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Tuesday, October 13, 1998 Published at 10:45 GMT 11:45 UK


Parents asked to help with school security

Should parents help protect children at school?

Parents have been invited to help with security at a north London primary school, after a dinner lady was stabbed in the playground.

The acting headteacher of Bruce Grove Junior School in Tottenham, Con McAfee, has proposed that parents anxious about the safety of their children should volunteer to spend time in the school playground during lunchtimes.

After a protest outside the school by parents wanting improvements in security, Mr McAfee said that a practical way of improving safety would be for concerned parents to have a visible presence in the playground.

A vetting procedure and timetable would be put into place if support for such a scheme was forthcoming from parents, he said.

The proposal for parents helping to secure playgrounds was broadly welcomed by the Metropolitan Police.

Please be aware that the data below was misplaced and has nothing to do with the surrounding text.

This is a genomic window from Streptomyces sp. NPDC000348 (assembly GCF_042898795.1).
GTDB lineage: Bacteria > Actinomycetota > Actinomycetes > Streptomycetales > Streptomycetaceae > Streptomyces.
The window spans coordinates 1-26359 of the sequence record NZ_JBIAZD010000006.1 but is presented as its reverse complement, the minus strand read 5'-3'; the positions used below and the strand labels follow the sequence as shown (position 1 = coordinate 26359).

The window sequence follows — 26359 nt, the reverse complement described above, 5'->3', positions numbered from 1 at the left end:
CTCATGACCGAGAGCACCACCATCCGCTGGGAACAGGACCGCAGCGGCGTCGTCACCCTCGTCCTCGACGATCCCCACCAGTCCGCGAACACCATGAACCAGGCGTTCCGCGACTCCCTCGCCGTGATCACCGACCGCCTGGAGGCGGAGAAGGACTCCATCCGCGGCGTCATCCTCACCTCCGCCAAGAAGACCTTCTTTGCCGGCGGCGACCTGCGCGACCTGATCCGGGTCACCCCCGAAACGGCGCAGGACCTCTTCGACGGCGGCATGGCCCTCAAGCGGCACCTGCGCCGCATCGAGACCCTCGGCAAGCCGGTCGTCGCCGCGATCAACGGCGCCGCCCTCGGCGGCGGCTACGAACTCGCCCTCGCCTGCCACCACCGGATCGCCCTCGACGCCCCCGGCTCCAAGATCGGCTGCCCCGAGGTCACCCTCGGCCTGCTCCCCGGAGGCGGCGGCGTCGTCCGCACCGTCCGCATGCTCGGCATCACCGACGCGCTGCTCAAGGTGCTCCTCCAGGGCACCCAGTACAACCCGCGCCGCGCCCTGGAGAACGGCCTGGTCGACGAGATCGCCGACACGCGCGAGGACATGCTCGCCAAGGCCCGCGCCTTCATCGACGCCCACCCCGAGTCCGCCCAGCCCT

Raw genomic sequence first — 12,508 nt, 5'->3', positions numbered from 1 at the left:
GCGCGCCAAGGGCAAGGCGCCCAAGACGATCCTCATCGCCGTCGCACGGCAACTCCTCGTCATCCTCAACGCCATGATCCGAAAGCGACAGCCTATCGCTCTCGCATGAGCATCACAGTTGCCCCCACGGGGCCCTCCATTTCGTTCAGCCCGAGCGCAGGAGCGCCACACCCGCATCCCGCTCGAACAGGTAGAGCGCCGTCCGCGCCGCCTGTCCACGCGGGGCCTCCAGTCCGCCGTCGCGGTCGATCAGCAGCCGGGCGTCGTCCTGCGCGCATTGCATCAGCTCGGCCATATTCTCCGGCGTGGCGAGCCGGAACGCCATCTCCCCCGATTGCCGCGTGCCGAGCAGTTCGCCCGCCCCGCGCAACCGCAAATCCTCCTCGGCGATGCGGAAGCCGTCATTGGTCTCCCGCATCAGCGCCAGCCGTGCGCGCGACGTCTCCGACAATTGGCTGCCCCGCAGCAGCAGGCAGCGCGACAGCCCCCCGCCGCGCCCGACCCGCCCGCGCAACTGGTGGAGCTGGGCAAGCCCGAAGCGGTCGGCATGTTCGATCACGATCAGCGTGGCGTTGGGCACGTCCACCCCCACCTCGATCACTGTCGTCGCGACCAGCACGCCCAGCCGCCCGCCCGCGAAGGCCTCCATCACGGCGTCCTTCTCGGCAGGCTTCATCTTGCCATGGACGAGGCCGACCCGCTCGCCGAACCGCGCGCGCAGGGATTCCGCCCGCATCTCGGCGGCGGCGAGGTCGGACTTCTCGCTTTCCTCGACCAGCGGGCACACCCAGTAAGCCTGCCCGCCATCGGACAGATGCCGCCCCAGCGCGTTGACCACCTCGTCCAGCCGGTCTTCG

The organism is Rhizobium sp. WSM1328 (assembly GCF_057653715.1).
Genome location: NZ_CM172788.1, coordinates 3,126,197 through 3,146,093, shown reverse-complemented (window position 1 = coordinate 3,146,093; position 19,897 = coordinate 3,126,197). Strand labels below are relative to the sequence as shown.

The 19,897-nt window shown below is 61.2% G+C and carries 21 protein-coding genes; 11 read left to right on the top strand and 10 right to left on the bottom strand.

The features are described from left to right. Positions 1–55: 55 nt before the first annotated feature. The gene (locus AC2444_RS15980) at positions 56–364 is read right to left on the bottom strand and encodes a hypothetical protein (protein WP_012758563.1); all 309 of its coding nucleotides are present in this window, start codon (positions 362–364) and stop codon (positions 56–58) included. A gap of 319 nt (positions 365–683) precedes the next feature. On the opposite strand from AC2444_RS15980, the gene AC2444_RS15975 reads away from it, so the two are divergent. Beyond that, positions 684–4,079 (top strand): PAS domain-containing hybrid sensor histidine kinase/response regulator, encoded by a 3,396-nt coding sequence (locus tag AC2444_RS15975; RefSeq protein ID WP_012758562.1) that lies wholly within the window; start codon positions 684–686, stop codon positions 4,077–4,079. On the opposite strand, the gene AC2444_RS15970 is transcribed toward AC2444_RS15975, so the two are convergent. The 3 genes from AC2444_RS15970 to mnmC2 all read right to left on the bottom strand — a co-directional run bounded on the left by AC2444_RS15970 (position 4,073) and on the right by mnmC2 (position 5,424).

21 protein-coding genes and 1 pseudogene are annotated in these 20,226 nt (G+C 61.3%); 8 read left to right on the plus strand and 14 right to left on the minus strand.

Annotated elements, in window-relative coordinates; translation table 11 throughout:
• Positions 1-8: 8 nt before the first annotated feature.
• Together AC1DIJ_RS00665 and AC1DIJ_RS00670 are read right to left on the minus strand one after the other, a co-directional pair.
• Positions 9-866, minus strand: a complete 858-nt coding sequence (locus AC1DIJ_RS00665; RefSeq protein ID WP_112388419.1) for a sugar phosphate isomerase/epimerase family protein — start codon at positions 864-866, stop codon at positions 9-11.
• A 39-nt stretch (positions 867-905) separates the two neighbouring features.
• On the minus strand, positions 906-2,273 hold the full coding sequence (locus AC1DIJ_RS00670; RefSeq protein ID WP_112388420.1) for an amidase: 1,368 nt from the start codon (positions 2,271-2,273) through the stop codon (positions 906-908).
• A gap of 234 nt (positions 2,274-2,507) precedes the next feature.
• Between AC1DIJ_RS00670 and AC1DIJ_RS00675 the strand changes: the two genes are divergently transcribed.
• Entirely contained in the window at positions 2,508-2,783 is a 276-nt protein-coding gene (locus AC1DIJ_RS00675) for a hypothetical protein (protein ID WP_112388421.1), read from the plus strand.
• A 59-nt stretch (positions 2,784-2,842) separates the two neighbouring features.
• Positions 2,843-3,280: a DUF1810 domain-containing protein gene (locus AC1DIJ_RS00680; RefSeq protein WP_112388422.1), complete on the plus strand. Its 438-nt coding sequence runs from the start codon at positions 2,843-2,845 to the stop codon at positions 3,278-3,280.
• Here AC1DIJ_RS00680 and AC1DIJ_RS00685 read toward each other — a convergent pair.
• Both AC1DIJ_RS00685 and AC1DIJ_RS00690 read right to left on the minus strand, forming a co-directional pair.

Although discouraging any kind of vigilantism, a police spokesman said that parents banding together in this way could make a contribution to creating a more reassuring school environment.

In the attack two weeks ago, the school's headteacher wrestled an attacker to the ground, after the intruder had stabbed a 41-year-old dinner lady in the playground, in front of the children she was helping to supervise.

A man has been charged with attempted murder and the headteacher, Geoff Webb, hailed a hero after disarming the attacker, has retired.

Putting lives on the line

"Staff in schools are putting their lives on the line - they aren't getting the protection they deserve," said Mr McAfee.

The day before the knife attack, the former headteacher had been assaulted by intruders, Mr McAfee said.

"Any violence devalues the institution and we discourage the use of any violence within the school. But the violence against teachers reflects the way that teachers are being devalued by society," he said.

The school already has security cameras and Mr McAfee is seeking extra police patrols outside the gate to encourage a greater sense of confidence.

As well as addressing security, Mr McAfee proposed greater efforts in teaching subjects such as citizenship, in which concepts of fairness and right and wrong can be addressed.

Mr McAfee said that the retired head of the school's act of heroism in tackling the intruder provided a clear example of right and wrong, which might be taught to young people.

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